When using heat accumulators, we will have to plan for the amount of energy we will need. We will have to calculate different factors such as the space to be heated at home, our contracted electricity rate, if we want more or less temperature… That is why when buying a storage battery, we have to look at some points.
The first thing is to determine the power we are going to need. Just as for an air conditioner it is necessary to calculate the necessary cold temperatures, when buying a heat accumulator it is necessary to check that it has sufficient power and that it adapts to the meters to be heated so as not to break down. but also so that he does not exceed the power.
A wide variety of aspects influence the task, such as the degree of thermal insulation of the chimney, its location and its type (whether it is an apartment, a detached house, a semi-detached… ), the orientation, the climate of the area … In fact, the manufacturers They usually provide a tool for this purpose through tables like the one from Ducasa above or with a calculator like this one from Elnur Gabarron.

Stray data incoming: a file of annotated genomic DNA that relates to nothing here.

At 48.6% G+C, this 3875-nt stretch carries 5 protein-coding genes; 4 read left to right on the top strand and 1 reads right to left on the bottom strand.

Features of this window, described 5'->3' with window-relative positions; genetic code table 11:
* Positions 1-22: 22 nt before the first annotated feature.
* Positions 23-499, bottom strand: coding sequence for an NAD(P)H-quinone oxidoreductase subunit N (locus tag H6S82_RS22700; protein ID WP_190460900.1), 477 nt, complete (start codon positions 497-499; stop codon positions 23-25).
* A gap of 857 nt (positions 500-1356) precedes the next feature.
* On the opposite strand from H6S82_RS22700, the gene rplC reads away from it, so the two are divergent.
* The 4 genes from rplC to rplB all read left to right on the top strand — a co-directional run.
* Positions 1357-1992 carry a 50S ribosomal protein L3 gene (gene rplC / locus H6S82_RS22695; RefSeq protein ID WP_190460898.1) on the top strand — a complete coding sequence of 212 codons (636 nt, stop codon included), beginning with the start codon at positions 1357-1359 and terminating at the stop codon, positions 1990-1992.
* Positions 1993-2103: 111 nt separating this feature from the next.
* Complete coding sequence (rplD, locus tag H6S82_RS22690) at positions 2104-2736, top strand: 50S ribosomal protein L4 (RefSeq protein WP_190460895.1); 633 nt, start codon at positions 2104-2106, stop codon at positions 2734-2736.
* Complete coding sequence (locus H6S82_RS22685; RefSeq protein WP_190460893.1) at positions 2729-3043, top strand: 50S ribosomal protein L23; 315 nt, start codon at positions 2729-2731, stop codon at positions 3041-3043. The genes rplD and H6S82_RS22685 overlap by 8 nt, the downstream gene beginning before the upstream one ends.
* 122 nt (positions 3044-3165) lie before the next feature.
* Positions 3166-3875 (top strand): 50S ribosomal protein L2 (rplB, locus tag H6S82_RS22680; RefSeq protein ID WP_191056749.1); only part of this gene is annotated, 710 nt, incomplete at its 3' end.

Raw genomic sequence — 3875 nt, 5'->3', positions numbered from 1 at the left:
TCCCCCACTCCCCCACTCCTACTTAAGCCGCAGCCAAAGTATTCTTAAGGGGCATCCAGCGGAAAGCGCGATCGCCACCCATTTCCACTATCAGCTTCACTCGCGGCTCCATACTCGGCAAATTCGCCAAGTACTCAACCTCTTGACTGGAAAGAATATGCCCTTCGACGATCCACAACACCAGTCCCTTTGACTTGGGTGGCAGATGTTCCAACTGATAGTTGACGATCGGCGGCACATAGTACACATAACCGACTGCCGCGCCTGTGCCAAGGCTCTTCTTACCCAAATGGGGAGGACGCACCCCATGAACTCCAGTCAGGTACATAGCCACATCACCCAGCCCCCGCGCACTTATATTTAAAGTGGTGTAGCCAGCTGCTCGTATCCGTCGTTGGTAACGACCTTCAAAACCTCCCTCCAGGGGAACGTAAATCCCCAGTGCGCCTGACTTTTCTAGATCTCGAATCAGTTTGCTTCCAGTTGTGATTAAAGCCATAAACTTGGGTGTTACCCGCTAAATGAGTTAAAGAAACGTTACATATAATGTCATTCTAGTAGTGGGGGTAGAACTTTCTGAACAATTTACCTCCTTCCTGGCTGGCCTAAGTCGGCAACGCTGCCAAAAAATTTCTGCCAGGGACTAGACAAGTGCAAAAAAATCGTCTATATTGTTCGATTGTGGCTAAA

In addition to the type, whether they are dynamic or static, it is interesting that they have a thermostat to better regulate the temperature in the room. If we also want to integrate it into the smart home, we will have to monitor the connectivity that they offer and that they have an application to configure the various parameters of the mobile (including the possibility of adapting to the electricity tariff ) as well as the ability to control them remotely.
When it comes to opting for a heat accumulator, we do not find such an abundant offer as we find when we talk about conventional radiators. However, there are some models on the market that we can consider.
From the ELNUR brand, there are, for example, accumulators that range from 359 euros for the ELNUR Ecombi 15 to 649 euros for the ELNUR Ecombi 40, a solar model. The difference is in the ability to generate heat that it offers.
Solar heat accumulator ELNUR Ecombi 40
DUCASA is another of the brands that offers heat accumulators. It is a model with versions of 850W for (429 euros), 1700W for (529 euros) or 2550W for (629 euros). These accumulators can be controlled from the mobile, they have an ambient temperature sensor and have a charging time of 8 hours.
Static accumulator 8h I-808 T850 w
The same firm also offers static heat accumulators available in versions of 480W for (429 euros), 950W for (529 euros), 1,900W for (699 euros). These have a charging time of 14 hours and have a simple sensor charging thermostat that allows the user to decide the charge level according to their needs and the winter season.
Another more complete model is this one, it offers temperature dosing control, temperature sensor and overheating protection. They are available in versions of 2000W at (849 euros), 3000W at (999 euros) 4000W at (1149 euros), 5000W at (1299 euros) and 6000W at (1449 euros).
15/262 2000w dynamic accumulator